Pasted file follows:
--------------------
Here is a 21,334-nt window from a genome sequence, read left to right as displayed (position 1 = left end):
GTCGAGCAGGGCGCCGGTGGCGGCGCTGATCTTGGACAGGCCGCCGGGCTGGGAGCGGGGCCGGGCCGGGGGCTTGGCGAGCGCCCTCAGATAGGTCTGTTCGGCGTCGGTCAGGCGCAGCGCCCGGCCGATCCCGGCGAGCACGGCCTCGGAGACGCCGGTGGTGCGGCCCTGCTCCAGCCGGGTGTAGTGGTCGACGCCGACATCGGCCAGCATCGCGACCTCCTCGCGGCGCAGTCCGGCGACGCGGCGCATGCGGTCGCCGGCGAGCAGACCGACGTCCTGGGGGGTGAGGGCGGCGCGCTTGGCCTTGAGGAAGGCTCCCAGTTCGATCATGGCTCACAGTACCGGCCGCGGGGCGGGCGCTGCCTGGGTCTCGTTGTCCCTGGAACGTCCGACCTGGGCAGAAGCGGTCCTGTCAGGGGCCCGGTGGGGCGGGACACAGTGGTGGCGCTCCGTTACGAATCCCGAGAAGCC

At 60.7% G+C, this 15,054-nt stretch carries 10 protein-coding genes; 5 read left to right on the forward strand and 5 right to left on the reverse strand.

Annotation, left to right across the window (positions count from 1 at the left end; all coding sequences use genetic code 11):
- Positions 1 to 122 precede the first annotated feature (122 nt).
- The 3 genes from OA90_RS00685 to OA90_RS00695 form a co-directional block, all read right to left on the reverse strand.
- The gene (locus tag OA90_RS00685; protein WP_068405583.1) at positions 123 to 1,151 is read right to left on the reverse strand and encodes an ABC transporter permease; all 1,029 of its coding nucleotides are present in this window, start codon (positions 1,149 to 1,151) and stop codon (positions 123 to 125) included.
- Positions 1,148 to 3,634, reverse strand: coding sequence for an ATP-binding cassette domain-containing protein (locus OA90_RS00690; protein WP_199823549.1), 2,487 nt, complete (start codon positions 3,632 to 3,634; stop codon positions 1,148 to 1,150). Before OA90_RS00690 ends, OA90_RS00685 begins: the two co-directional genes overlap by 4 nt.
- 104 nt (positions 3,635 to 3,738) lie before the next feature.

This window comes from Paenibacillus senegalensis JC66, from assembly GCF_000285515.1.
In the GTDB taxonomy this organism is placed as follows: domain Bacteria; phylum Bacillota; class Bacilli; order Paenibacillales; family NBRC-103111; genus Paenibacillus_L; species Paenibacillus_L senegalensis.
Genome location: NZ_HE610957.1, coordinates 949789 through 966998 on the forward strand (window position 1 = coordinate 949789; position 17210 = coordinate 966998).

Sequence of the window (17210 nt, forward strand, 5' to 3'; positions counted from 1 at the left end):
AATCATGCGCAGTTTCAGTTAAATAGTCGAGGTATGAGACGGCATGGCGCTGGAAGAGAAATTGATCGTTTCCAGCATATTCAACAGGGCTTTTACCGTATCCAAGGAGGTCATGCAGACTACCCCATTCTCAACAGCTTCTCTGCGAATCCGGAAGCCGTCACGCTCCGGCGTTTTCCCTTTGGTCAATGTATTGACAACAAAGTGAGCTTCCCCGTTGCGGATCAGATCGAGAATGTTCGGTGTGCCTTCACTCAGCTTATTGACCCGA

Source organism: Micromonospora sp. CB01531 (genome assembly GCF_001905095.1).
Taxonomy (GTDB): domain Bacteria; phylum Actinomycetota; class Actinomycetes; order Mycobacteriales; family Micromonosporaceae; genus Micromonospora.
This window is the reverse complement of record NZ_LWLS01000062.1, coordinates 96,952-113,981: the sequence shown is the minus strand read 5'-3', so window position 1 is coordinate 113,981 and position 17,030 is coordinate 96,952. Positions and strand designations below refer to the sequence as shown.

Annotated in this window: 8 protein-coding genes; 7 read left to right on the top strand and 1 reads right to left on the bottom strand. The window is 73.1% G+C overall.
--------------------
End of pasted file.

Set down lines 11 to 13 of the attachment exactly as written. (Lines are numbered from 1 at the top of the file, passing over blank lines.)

In the GTDB taxonomy this organism is placed as follows: domain Bacteria; phylum Bacillota; class Bacilli; order Paenibacillales; family NBRC-103111; genus Paenibacillus_L; species Paenibacillus_L senegalensis.
Genome location: NZ_HE610957.1, coordinates 949789 through 966998 on the forward strand (window position 1 = coordinate 949789; position 17210 = coordinate 966998).

Sequence of the window (17210 nt, forward strand, 5' to 3'; positions counted from 1 at the left end):